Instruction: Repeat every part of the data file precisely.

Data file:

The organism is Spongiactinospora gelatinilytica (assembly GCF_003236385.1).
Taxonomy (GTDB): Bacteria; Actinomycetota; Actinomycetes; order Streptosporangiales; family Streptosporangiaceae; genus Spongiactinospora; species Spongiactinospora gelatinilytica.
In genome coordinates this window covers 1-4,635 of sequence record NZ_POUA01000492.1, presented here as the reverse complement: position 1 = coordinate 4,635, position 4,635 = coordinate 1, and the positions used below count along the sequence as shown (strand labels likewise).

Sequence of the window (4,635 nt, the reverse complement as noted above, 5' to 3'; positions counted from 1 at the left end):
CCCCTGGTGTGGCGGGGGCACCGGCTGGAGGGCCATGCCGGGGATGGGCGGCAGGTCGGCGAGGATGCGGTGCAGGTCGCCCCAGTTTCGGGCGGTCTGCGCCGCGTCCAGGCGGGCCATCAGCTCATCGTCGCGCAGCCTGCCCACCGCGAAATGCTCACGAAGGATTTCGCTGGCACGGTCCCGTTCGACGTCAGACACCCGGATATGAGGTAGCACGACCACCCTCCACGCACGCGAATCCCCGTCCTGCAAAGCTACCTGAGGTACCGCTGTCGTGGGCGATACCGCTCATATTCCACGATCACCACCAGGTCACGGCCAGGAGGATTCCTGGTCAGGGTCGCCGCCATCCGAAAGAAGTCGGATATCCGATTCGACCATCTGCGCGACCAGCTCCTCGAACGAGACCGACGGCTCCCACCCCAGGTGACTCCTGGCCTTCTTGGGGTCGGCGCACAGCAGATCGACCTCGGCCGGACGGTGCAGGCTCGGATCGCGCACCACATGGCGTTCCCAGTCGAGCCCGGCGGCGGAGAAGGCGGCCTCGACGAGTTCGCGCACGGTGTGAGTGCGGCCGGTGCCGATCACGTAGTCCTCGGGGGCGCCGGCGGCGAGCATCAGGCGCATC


The organism is Spongiactinospora gelatinilytica (assembly GCF_003236385.1).
Taxonomy (GTDB): Bacteria; Actinomycetota; Actinomycetes; order Streptosporangiales; family Streptosporangiaceae; genus Spongiactinospora; species Spongiactinospora gelatinilytica.
In genome coordinates this window covers 1-4,635 of sequence record NZ_POUA01000492.1, presented here as the reverse complement: position 1 = coordinate 4,635, position 4,635 = coordinate 1, and the positions used below count along the sequence as shown (strand labels likewise).

Sequence of the window (4,635 nt, the reverse complement as noted above, 5' to 3'; positions counted from 1 at the left end):
CCCCTGGTGTGGCGGGGGCACCGGCTGGAGGGCCATGCCGGGGATGGGCGGCAGGTCGGCGAGGATGCGGTGCAGGTCGCCCCAGTTTCGGGCGGTCTGCGCCGCGTCCAGGCGGGCCATCAGCTCATCGTCGCGCAGCCTGCCCACCGCGAAATGCTCACGAAGGATTTCGCTGGCACGGTCCCGTTCGACGTCAGACACCCGGATATGAGGTAGCACGACCACCCTCCACGCACGCGAATCCCCGTCCTGCAAAGCTACCTGAGGTACCGCTGTCGTGGGCGATACCGCTCATATTCCACGATCACCACCAGGTCACGGCCAGGAGGATTCCTGGTCAGGGTCGCCGCCATCCGAAAGAAGTCGGATATCCGATTCGACCATCTGCGCGACCAGCTCCTCGAACGAGACCGACGGCTCCCACCCCAGGTGACTCCTGGCCTTCTTGGGGTCGGCGCACAGCAGATCGACCTCGGCCGGACGGTGCAGGCTCGGATCGCGCACCACATGGCGTTCCCAGTCGAGCCCGGCGGCGGAGAAGGCGGCCTCGACGAGTTCGCGCACGGTGTGAGTGCGGCCGGTGCCGATCACGTAGTCCTCGGGGGCGCCGGCGGCGAGCATCAGGCGCATC